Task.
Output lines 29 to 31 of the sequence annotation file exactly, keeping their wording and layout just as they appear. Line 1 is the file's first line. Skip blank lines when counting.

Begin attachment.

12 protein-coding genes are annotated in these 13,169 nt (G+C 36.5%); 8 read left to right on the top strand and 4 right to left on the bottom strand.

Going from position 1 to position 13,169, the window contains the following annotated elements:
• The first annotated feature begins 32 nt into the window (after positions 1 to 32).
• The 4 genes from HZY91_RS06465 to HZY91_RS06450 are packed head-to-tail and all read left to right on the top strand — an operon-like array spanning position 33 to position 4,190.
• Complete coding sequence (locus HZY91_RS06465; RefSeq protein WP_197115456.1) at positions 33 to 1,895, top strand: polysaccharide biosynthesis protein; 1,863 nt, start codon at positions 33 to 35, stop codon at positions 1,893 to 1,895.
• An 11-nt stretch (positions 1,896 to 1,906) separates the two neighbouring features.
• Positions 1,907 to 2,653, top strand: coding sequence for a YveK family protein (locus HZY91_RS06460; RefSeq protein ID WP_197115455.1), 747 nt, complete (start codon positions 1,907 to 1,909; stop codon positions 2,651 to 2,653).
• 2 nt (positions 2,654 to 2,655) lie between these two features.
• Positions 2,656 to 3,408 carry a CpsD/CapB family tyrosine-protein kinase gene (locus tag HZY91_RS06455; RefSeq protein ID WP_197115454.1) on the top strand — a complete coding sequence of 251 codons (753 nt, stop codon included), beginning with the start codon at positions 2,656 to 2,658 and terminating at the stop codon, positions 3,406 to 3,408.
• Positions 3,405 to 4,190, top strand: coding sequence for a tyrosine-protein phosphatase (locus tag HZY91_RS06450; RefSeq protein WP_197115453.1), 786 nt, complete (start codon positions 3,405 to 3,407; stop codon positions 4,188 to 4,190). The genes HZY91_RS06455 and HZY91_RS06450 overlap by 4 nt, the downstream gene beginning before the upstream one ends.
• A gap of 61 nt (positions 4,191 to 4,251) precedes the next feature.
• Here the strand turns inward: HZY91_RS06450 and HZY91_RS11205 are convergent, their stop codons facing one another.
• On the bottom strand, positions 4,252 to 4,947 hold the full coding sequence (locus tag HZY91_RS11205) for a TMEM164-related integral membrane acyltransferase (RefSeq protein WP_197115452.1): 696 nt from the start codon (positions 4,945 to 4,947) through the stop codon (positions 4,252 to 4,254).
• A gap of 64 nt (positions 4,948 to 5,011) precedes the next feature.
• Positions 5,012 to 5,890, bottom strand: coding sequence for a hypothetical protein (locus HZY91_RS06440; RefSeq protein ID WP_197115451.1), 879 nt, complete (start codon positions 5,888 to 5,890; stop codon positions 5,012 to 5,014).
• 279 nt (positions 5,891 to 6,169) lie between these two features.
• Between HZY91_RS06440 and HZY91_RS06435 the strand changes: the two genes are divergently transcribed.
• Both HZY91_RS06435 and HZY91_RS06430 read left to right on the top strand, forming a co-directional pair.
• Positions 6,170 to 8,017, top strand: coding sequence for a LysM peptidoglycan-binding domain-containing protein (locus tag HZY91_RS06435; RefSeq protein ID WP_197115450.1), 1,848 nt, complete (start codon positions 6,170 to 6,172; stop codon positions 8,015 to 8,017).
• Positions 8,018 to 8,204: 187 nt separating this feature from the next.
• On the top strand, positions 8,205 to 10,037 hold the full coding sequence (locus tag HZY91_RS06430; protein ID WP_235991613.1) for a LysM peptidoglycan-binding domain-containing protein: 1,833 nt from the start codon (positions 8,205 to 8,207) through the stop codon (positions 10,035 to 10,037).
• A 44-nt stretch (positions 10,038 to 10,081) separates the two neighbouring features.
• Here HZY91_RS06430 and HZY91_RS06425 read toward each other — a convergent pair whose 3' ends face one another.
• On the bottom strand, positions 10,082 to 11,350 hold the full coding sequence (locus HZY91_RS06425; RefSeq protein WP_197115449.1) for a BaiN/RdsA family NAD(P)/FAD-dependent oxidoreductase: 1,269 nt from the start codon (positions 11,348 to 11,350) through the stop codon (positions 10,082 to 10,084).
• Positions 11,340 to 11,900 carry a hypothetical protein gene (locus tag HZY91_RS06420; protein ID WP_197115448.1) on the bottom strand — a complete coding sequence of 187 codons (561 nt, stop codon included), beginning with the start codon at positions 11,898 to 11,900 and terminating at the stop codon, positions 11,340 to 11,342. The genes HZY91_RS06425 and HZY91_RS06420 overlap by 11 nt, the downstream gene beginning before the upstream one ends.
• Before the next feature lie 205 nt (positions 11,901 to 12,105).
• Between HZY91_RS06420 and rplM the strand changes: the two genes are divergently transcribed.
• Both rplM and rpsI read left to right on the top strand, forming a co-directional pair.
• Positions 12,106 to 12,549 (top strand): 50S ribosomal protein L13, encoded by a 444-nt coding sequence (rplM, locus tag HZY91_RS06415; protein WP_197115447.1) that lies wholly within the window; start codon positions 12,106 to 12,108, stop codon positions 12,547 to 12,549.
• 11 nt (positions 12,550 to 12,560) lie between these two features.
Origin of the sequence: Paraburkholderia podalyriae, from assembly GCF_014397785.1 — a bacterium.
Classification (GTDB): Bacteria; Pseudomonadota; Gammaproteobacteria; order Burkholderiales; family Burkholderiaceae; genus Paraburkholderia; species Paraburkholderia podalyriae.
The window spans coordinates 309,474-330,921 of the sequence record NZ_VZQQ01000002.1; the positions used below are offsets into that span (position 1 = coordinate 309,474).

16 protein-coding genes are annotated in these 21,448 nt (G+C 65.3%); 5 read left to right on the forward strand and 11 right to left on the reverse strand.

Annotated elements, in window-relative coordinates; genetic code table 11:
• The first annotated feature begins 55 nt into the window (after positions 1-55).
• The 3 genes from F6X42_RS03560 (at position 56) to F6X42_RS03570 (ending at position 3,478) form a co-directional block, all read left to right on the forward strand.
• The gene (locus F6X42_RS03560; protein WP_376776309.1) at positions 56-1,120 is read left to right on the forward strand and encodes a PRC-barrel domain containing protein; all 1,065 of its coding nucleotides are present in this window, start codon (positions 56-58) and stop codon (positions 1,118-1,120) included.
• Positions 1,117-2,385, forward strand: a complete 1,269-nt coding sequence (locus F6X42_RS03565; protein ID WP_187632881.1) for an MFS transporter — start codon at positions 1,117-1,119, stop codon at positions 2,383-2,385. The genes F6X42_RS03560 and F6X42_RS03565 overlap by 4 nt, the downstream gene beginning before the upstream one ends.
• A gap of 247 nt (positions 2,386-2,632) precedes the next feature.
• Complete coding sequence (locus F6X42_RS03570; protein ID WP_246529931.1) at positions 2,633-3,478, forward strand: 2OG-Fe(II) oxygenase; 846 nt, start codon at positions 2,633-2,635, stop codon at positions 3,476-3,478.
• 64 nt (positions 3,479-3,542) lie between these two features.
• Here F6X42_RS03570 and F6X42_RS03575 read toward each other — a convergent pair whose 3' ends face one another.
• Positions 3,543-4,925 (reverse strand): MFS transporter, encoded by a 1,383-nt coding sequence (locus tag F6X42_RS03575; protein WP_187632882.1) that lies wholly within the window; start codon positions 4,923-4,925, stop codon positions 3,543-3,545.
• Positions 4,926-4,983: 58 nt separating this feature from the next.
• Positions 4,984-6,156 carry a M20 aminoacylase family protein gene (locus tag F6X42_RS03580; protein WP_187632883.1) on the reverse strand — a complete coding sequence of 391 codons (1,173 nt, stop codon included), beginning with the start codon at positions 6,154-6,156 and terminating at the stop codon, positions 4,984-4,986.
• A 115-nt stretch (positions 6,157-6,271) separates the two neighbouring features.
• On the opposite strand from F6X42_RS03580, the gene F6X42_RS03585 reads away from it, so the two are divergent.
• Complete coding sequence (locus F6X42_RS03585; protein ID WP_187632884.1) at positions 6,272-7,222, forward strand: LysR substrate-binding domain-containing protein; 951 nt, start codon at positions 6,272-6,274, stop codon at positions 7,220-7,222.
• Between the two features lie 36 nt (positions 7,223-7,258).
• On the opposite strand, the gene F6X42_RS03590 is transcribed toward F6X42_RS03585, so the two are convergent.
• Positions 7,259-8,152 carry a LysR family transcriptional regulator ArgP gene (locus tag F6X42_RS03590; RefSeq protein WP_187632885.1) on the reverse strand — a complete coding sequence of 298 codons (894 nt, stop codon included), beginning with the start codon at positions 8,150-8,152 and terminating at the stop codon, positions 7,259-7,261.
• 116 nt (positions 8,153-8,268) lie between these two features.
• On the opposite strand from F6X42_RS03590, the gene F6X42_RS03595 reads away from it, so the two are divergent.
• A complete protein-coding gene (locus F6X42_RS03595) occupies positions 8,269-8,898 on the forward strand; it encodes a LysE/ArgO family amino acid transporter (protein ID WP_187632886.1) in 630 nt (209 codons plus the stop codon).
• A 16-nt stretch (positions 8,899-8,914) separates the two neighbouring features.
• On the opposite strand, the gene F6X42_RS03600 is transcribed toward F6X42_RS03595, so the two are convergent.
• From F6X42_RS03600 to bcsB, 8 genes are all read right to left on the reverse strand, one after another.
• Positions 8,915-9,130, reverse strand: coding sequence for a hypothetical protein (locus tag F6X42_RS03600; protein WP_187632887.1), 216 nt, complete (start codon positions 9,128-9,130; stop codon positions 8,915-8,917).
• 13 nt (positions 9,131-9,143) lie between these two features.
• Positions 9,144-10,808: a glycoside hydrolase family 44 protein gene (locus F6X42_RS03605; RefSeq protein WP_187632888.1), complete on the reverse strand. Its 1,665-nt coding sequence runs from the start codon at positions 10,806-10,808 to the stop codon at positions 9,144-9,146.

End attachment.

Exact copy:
• Positions 12,106 to 12,549 (top strand): 50S ribosomal protein L13, encoded by a 444-nt coding sequence (rplM, locus tag HZY91_RS06415; protein WP_197115447.1) that lies wholly within the window; start codon positions 12,106 to 12,108, stop codon positions 12,547 to 12,549.
• 11 nt (positions 12,550 to 12,560) lie between these two features.
Origin of the sequence: Paraburkholderia podalyriae, from assembly GCF_014397785.1 — a bacterium.